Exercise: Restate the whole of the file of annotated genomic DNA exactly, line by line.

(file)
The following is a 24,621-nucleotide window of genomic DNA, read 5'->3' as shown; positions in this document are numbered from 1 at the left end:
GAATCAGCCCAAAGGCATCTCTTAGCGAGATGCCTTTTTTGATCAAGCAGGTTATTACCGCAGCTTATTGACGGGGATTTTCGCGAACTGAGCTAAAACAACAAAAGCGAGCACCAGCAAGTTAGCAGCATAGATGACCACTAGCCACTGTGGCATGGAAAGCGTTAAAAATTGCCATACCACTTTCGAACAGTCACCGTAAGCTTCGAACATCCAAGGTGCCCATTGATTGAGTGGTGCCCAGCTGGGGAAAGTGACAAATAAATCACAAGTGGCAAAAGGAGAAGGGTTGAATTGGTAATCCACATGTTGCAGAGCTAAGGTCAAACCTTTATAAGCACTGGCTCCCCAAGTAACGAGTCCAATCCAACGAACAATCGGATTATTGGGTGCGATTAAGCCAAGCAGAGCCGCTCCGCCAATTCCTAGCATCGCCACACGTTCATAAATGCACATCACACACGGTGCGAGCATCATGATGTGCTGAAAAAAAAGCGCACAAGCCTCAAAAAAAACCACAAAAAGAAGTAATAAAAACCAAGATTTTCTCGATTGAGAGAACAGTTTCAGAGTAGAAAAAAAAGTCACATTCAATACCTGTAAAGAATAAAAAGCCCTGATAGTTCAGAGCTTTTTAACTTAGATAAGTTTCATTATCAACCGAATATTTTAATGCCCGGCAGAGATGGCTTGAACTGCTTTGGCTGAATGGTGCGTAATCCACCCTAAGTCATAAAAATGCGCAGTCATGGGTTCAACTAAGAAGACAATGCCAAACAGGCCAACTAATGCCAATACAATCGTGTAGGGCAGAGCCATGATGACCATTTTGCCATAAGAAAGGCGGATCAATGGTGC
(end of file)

The following is a 24,621-nucleotide window of genomic DNA, read 5'->3' as shown; positions in this document are numbered from 1 at the left end:
GAATCAGCCCAAAGGCATCTCTTAGCGAGATGCCTTTTTTGATCAAGCAGGTTATTACCGCAGCTTATTGACGGGGATTTTCGCGAACTGAGCTAAAACAACAAAAGCGAGCACCAGCAAGTTAGCAGCATAGATGACCACTAGCCACTGTGGCATGGAAAGCGTTAAAAATTGCCATACCACTTTCGAACAGTCACCGTAAGCTTCGAACATCCAAGGTGCCCATTGATTGAGTGGTGCCCAGCTGGGGAAAGTGACAAATAAATCACAAGTGGCAAAAGGAGAAGGGTTGAATTGGTAATCCACATGTTGCAGAGCTAAGGTCAAACCTTTATAAGCACTGGCTCCCCAAGTAACGAGTCCAATCCAACGAACAATCGGATTATTGGGTGCGATTAAGCCAAGCAGAGCCGCTCCGCCAATTCCTAGCATCGCCACACGTTCATAAATGCACATCACACACGGTGCGAGCATCATGATGTGCTGAAAAAAAAGCGCACAAGCCTCAAAAAAAACCACAAAAAGAAGTAATAAAAACCAAGATTTTCTCGATTGAGAGAACAGTTTCAGAGTAGAAAAAAAAGTCACATTCAATACCTGTAAAGAATAAAAAGCCCTGATAGTTCAGAGCTTTTTAACTTAGATAAGTTTCATTATCAACCGAATATTTTAATGCCCGGCAGAGATGGCTTGAACTGCTTTGGCTGAATGGTGCGTAATCCACCCTAAGTCATAAAAATGCGCAGTCATGGGTTCAACTAAGAAGACAATGCCAAACAGGCCAACTAATGCCAATACAATCGTGTAGGGCAGAGCCATGATGACCATTTTGCCATAAGAAAGGCGGATCAATGGTGC